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you went about the earth seeking a place of oracle for men, O far-shooting Apollo? To Pieria first you went down from Olympus and passed by sandy Lectus and Enienae and through the land of the Perrhaebi. Soon you came to Iolcus and set foot on Cenaeum in Euboea , famed for ships:
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you stood in the Lelantine plain, but it pleased not your heart to make a temple there and wooded groves. From there you crossed the Euripus, far-shooting Apollo, and went up the green, holy hills, going on to Mycalessus and grassy-bedded Teumessus,
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and so came to the wood-clad abode of Thebe; for as yet no man lived in holy Thebe, nor were there tracks or ways about Thebe's wheat-bearing plain as yet. And further still you went, O far-shooting Apollo,
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and came to Onchestus, Poseidon's bright grove: there the new-broken colt distressed with drawing the trim chariot gets spirit again, and the skilled driver springs from his car and goes on his way. Then the horses for a while rattle the empty car, being rid of guidance;
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and if they break the chariot in the woody grove, men look after the horses, but tilt the chariot and leave it there; for this was the rite from the very first. And the drivers pray to the lord of the shrine; but the chariot falls to the lot of the god. Further yet you went, O far-shooting Apollo,
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and reached next Cephissus' sweet stream which pours forth its sweet-flowing water from Lilaea, and crossing over it, O worker from afar, you passed many-towered Ocalea and reached grassy Haliartus. Then you went towards Telphusa: and there the pleasant place seemed fit for
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making a temple and wooded grove. You came very near and spoke to her: “Telphusa, here I am minded to make a glorious temple, an oracle for men, and hither they will always bring perfect hecatombs,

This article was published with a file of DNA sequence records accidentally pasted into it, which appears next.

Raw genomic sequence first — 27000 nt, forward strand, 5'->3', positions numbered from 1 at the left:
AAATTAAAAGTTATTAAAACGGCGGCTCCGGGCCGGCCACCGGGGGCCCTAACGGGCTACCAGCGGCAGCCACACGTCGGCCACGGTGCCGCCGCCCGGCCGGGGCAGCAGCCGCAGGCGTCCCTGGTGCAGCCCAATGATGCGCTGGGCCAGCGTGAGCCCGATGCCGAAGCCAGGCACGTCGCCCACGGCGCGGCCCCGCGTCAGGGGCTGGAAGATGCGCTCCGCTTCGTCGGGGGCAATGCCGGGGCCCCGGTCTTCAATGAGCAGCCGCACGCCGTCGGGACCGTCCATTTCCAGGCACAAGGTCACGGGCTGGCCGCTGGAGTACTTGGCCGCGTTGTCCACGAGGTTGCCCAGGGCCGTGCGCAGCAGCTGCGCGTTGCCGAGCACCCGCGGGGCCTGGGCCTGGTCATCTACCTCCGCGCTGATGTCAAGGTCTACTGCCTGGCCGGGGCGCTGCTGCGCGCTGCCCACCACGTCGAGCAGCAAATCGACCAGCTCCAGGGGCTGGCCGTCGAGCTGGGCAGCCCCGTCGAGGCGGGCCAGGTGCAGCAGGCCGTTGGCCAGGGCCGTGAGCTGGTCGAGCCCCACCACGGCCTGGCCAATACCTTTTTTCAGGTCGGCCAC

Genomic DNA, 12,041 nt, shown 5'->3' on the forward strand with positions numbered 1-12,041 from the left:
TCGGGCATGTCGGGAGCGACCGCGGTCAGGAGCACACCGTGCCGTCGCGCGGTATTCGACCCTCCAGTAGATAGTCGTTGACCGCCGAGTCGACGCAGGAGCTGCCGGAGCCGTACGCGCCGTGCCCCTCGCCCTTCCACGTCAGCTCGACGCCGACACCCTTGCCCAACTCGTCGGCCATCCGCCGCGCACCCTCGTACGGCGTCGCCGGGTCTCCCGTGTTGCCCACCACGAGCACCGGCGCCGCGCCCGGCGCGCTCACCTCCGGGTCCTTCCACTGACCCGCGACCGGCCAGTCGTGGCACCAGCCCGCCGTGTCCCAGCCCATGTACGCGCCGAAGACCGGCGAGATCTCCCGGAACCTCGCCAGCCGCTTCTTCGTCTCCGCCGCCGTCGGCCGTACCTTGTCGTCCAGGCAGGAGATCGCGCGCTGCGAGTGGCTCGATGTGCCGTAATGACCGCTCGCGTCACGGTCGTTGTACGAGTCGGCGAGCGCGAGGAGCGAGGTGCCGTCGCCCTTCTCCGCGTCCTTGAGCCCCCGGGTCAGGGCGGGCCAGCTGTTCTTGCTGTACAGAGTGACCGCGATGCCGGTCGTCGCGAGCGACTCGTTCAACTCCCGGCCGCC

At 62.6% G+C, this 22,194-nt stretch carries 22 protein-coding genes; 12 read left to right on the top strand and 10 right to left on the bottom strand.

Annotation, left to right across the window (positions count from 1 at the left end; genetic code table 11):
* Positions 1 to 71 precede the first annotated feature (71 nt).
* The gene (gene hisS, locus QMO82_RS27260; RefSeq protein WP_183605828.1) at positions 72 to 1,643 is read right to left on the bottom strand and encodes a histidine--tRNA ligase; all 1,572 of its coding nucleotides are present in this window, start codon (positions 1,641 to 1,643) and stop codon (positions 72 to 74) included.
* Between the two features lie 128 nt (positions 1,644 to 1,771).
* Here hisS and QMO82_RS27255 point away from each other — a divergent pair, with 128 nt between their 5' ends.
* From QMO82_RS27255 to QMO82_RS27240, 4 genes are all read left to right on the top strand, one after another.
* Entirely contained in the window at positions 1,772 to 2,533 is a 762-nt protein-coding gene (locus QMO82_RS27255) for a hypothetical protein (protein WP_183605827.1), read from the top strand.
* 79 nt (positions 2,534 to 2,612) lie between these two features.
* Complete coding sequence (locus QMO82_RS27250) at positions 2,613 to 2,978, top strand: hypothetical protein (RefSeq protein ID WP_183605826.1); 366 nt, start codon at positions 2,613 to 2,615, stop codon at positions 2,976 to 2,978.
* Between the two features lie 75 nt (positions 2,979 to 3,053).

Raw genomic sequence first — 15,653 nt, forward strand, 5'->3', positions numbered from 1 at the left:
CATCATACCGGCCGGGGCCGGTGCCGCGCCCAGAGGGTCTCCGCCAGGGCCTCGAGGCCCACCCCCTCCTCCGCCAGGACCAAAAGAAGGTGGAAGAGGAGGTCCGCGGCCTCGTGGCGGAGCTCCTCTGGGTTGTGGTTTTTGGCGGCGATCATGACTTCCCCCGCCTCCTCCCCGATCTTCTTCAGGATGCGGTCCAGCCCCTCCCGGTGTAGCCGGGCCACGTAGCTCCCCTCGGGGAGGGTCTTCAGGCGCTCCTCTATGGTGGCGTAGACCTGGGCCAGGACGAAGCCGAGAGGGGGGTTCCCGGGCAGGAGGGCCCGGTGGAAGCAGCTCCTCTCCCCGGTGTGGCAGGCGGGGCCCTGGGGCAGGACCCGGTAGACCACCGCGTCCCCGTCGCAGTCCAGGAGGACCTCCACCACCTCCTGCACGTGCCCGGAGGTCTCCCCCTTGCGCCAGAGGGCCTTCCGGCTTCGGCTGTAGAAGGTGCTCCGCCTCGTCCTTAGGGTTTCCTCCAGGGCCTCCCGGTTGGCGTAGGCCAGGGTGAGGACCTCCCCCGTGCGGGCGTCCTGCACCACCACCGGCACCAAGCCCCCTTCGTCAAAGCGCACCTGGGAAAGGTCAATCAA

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both those who live in rich Peloponnesus and those of Europe and all the wave-washed isles, coming to seek oracles. And I will deliver to them all counsel that cannot fail, giving answer in my rich temple.” So said Phoebus Apollo, and laid out all the foundations
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throughout, wide and very long. But when Telphusa saw this, she was angry in heart and spoke, saying: “Lord Phoebus, worker from afar, I will speak a word of counsel to your heart, since you are minded to make here a glorious temple to be an oracle for men who will always
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bring hither perfect hecatombs for you; yet I will speak out, and do you lay up my words in your heart. The trampling of swift horses and the sound of mules watering at my sacred springs will always irk you, and men will like better to gaze at
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the well-made chariots and stamping, swift-footed horses than at your great temple and the many treasures that are within. But if you will be moved by me —for you, lord, are stronger and mightier than I, and your strength is very great —build at Crisa below the glades of Parnassus :
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there no bright chariot will clash, and there will be no noise of swift-footed horses near your well-built altar. But so the glorious tribes of men will bring gifts to you as Iepaeon (‘Hail-Healer’), and you will receive with delight rich sacrifices from the people dwelling round about.”
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So said Telphusa, that she alone, and not the Far-Shooter, should have renown there; and she persuaded the Far-Shooter. Further yet you went, far-shooting Apollo, until you came to the town of the presumptuous Phlegyae who dwell on this earth
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in a lovely glade near the Cephisian lake, caring not for Zeus. And thence you went speeding swiftly to the mountain ridge, and came to Crisa beneath snowy Parnassus , a foothill turned towards the west: a cliff hangs over it from above, and a hollow, rugged glade runs under.
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There the lord Phoebus Apollo resolved to make his lovely temple, and thus he said: “In this place I am minded to build a glorious temple to be an oracle for men, and here they will always bring perfect hecatombs,